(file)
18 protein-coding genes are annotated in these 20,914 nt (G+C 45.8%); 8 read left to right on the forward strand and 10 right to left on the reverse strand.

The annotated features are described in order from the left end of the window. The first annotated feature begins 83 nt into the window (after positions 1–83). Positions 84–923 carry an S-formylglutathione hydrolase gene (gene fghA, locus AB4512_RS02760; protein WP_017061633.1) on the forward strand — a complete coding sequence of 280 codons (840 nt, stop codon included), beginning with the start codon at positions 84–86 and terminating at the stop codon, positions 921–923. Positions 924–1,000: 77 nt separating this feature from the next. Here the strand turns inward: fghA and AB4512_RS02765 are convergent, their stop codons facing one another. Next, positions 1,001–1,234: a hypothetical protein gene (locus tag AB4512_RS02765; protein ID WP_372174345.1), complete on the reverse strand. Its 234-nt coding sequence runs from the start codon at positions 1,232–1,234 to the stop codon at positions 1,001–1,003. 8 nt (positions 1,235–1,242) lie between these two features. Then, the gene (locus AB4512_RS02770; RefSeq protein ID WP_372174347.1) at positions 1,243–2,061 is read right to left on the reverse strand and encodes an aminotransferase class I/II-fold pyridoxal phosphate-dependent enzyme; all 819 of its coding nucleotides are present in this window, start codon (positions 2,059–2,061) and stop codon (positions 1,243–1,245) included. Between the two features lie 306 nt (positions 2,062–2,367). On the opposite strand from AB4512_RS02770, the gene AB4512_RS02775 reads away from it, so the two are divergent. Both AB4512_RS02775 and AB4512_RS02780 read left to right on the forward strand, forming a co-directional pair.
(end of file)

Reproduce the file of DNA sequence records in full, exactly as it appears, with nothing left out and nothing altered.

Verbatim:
18 protein-coding genes are annotated in these 20,914 nt (G+C 45.8%); 8 read left to right on the forward strand and 10 right to left on the reverse strand.

The annotated features are described in order from the left end of the window. The first annotated feature begins 83 nt into the window (after positions 1–83). Positions 84–923 carry an S-formylglutathione hydrolase gene (gene fghA, locus AB4512_RS02760; protein WP_017061633.1) on the forward strand — a complete coding sequence of 280 codons (840 nt, stop codon included), beginning with the start codon at positions 84–86 and terminating at the stop codon, positions 921–923. Positions 924–1,000: 77 nt separating this feature from the next. Here the strand turns inward: fghA and AB4512_RS02765 are convergent, their stop codons facing one another. Next, positions 1,001–1,234: a hypothetical protein gene (locus tag AB4512_RS02765; protein ID WP_372174345.1), complete on the reverse strand. Its 234-nt coding sequence runs from the start codon at positions 1,232–1,234 to the stop codon at positions 1,001–1,003. 8 nt (positions 1,235–1,242) lie between these two features. Then, the gene (locus AB4512_RS02770; RefSeq protein ID WP_372174347.1) at positions 1,243–2,061 is read right to left on the reverse strand and encodes an aminotransferase class I/II-fold pyridoxal phosphate-dependent enzyme; all 819 of its coding nucleotides are present in this window, start codon (positions 2,059–2,061) and stop codon (positions 1,243–1,245) included. Between the two features lie 306 nt (positions 2,062–2,367). On the opposite strand from AB4512_RS02770, the gene AB4512_RS02775 reads away from it, so the two are divergent. Both AB4512_RS02775 and AB4512_RS02780 read left to right on the forward strand, forming a co-directional pair.